RELEASE: CAP Proposes 6 Practical Steps to Defeat the White-Nationalist Terrorist Threat

Washington, D.C. — Following the white-nationalist terrorist attack in El Paso this weekend, a new CAP column examines the growing threat of white-nationalist terrorism and steps that policymakers can take to prevent future attacks.

The white-nationalist attack in El Paso this weekend was far from an isolated incident. All but one of the U.S. terror victims killed last year were killed by white nationalists. These deaths come as President Donald Trump uses genocidal rhetoric and engages in racist calls to violence. At the same time, President Trump’s responses to incidents of violence committed by white nationalists are the opposite of what a serious and thoughtful response would look like. He has minimized the threat of white nationalism, gutted the U.S. Department of Homeland Security (DHS) office that protects Americans from white-nationalist attacks, and deflected the blame for the recent El Paso attack to video games and mental illness.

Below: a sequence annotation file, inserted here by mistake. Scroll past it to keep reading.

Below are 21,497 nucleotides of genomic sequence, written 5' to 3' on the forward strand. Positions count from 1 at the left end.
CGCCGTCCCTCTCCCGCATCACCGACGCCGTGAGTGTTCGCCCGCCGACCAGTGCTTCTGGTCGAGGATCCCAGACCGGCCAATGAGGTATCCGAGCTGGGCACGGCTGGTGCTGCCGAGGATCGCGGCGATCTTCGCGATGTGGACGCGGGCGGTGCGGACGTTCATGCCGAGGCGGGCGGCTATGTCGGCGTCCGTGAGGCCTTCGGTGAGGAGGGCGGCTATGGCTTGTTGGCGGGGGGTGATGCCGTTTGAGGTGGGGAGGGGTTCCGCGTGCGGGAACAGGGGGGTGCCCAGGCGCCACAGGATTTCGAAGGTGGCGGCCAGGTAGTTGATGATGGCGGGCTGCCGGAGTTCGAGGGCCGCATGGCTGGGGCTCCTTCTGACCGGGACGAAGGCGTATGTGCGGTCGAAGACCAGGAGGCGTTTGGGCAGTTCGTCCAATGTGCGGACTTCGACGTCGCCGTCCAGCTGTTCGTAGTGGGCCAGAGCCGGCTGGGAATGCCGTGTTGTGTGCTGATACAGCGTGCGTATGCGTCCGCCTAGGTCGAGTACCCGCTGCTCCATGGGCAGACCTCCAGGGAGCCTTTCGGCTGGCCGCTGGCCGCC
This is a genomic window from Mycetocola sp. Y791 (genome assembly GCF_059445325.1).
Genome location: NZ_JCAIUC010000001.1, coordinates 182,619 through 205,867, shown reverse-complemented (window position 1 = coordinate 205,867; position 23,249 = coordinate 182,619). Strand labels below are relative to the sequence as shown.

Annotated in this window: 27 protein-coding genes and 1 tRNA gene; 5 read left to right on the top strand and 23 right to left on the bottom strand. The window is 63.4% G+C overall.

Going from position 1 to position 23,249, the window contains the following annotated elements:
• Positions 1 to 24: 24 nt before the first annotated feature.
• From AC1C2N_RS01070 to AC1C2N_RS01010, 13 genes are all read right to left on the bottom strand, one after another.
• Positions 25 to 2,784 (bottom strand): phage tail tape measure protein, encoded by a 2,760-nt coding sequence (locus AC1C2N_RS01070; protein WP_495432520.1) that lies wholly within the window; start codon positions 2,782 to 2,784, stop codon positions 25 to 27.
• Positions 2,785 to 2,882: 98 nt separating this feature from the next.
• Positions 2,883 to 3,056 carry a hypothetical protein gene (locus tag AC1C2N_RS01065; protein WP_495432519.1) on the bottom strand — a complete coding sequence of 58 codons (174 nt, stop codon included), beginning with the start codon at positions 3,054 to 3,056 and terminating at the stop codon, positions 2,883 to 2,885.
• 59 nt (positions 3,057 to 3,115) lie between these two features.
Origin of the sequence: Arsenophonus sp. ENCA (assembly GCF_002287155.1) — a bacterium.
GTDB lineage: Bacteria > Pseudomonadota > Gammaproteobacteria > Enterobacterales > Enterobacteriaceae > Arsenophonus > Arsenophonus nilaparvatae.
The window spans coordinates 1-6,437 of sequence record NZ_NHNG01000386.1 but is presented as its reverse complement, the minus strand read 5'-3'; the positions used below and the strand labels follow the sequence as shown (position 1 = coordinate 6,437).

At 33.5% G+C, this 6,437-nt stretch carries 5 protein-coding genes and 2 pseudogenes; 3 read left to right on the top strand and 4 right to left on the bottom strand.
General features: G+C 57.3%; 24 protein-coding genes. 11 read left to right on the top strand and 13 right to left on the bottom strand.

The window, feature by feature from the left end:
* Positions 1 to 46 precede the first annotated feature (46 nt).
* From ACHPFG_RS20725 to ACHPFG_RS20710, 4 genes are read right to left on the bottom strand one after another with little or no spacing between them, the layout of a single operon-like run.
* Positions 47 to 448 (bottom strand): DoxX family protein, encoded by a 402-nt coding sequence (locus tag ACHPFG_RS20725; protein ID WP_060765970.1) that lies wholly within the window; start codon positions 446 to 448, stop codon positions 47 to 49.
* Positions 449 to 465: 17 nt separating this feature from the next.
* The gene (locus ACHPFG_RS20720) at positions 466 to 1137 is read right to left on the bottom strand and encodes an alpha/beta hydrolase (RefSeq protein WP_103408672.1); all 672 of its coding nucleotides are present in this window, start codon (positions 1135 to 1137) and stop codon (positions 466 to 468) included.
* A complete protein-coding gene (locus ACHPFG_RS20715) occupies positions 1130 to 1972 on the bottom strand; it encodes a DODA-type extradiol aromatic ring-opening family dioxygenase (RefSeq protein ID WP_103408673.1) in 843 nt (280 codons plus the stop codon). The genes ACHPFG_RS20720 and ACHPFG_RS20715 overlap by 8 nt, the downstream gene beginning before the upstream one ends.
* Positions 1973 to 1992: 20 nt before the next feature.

In  “Combating the White-Nationalist Terrorist Threat,” Simon Clark, senior fellow at CAP, recommends six security policy responses that could improve our ability to prevent these attacks:

  • Require the U.S. Department of Justice to prosecute all terrorists equally
  • Mandate that the FBI open a domestic terrorism investigation when crimes prosecuted under state hate-crime laws have links to white supremacy
  • Prevent white-nationalist infiltration of the police
  • Join the Christchurch Call
  • Rebuild the DHS Office of Targeted Violence and Terrorism Prevention
  • Make it an intelligence priority to investigate international networks

“We can and must defeat the scourge of white-nationalist terrorism,” says Clark. “There’s a role for people at all levels of government, the private sector, and law enforcement to play in preventing white-nationalist violence. It’s imperative that we defeat those who attack us from within and those that encourage them to do so—no matter what their position.”

For more information or to speak to an expert, contact Julia Cusick at or 202.495.3682.